Traffic congestion will be so bad that federal employees in the Washington area should try not to come into work when Pope Francis comes to town for three days this month, the government said Tuesday.

While federal offices will stay open from Sept. 22 through Sept. 24, the Office of Personnel Management is urging agencies to let employees with work-from-home arrangements use them.

“Due to the increase in traffic, road closures, significant detours, crowded trains and buses, longer wait times at stops and stations, and related commuting disruptions on these days, federal employees who work in the Washington, D.C., [region] should expect significant commuting delays and travel disruptions,” Beth Cobert, OPM’s acting director, wrote in a memorandum.

OPM “strongly encourages agencies to allow employees to telework to keep the government operating,” she said.

The pope’s visit is expected to attract tens of thousands of people to the Capitol area during his speech, and many more on the Mall. The government is bracing for big logistics challenges.

[Visiting Pope Francis in Philadelphia? Leave your drones and selfie sticks behind ]

Cobert suggested that employees “who can be spared from their duties” consider taking a day off, leave without pay or previously earned comp time during the pope’s visit. If people have to go into work, they should allow extra time for commuting.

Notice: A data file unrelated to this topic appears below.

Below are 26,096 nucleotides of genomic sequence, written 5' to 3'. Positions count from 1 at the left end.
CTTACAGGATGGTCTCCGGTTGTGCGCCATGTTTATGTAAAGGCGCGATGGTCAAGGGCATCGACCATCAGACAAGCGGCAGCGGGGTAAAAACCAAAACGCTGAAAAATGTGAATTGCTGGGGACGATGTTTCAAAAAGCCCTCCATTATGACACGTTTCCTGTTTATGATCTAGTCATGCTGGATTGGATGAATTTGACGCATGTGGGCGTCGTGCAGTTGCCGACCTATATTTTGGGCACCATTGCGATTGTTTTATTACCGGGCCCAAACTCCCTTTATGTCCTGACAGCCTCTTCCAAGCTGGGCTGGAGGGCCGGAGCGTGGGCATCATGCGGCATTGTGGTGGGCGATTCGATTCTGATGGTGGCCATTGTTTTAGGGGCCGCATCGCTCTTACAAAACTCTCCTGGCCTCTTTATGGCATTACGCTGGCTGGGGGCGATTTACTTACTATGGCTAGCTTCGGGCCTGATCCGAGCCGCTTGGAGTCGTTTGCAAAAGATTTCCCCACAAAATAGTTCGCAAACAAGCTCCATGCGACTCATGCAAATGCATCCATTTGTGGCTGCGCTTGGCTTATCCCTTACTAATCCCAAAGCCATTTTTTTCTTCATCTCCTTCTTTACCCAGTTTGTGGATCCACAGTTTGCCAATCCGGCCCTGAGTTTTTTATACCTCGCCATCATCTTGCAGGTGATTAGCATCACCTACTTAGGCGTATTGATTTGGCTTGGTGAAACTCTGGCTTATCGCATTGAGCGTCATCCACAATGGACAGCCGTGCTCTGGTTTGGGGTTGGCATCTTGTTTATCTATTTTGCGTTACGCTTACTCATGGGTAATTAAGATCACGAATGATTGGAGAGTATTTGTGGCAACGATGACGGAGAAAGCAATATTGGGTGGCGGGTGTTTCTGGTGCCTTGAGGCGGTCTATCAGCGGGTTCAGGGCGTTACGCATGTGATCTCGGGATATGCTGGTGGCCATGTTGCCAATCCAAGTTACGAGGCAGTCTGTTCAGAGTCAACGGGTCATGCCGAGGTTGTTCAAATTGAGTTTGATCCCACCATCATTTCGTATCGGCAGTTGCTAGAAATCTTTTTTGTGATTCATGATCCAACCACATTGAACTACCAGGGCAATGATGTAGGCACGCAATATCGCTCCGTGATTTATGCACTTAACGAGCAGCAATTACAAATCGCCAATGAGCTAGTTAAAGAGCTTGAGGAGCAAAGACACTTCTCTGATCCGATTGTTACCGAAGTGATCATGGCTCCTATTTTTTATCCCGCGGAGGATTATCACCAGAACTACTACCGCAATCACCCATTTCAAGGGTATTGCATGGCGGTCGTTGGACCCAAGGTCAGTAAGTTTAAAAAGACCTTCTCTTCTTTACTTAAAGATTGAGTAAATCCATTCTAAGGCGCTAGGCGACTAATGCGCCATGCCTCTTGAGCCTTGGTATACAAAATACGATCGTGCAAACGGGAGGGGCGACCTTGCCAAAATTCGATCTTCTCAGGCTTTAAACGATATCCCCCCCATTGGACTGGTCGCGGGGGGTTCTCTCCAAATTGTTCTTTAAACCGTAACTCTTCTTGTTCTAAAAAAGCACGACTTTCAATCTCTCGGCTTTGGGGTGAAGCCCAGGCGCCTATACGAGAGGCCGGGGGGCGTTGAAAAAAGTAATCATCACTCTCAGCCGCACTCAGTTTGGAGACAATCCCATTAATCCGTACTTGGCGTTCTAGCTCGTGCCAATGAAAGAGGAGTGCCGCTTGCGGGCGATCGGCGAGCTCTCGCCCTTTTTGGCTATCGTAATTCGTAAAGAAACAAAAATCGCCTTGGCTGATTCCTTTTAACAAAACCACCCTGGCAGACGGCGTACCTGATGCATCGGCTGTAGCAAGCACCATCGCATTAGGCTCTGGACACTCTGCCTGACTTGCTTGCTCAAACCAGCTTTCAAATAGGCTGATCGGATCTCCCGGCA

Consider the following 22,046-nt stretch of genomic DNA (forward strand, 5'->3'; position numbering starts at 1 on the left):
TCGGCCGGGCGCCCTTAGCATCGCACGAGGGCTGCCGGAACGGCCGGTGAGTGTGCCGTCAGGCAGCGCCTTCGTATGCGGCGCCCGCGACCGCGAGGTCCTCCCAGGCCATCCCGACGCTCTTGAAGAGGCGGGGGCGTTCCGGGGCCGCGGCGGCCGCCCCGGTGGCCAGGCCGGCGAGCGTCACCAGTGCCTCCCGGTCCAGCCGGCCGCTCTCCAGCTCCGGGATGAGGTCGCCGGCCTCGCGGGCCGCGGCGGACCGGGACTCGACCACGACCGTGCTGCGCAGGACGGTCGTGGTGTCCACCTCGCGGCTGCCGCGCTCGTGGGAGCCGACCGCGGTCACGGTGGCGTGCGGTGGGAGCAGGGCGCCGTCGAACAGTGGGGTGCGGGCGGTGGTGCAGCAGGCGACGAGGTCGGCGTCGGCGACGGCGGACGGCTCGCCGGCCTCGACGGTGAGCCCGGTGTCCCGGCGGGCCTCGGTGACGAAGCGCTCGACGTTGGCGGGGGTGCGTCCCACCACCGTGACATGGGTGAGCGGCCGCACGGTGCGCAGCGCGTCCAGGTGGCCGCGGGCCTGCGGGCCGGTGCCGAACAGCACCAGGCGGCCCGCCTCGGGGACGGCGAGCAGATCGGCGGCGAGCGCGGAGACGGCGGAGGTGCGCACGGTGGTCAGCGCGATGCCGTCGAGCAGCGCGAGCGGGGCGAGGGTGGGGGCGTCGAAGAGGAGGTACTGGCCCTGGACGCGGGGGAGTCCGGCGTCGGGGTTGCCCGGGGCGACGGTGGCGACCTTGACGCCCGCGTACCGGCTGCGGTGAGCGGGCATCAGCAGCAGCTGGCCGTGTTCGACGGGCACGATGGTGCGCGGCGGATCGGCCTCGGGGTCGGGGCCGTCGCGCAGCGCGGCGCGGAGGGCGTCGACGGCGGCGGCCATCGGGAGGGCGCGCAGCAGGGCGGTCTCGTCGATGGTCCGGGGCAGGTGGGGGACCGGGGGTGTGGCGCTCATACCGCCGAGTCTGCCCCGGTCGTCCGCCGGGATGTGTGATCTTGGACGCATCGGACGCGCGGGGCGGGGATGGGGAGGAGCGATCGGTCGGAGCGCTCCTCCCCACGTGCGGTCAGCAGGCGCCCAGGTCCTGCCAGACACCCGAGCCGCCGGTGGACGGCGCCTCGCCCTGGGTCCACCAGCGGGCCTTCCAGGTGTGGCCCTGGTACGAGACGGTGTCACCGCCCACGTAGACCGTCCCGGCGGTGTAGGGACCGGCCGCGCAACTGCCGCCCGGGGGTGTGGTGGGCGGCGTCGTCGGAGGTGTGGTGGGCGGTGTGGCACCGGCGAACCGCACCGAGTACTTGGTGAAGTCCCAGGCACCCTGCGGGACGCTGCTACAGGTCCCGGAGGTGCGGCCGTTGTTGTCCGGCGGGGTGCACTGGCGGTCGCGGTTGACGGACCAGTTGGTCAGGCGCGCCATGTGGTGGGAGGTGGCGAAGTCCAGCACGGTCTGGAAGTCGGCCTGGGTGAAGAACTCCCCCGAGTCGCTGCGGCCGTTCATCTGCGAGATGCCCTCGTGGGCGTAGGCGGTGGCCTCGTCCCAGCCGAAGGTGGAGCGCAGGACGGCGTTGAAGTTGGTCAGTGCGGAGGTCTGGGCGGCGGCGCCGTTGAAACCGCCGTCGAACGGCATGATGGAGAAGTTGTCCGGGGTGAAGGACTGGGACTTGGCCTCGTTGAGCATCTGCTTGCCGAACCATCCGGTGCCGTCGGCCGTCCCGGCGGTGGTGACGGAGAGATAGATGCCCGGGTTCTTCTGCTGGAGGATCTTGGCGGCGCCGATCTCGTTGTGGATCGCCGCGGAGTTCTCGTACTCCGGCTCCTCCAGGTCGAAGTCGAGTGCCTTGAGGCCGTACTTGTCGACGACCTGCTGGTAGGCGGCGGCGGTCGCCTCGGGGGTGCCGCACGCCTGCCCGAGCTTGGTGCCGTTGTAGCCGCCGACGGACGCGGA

Businesses and nonprofits often follow the government’s lead’s on weather-related closings.

The telework arrangements won’t be exactly the same as snow days, though. Often the government closes in bad weather, giving federal workers a day off they would otherwise not have to take.

Over the course of three days, the pope will see the sights of Washington, meet with President Obama at the White House and address a joint session of Congress before he heads to New York and then Philadelphia.

Here’s the schedule for the papal visit.

Stay up to date on the upcoming papal visit. Sign up here to follow Washington Post stories about Pope Francis’ visit to the United States and we’ll e-mail you as they are published.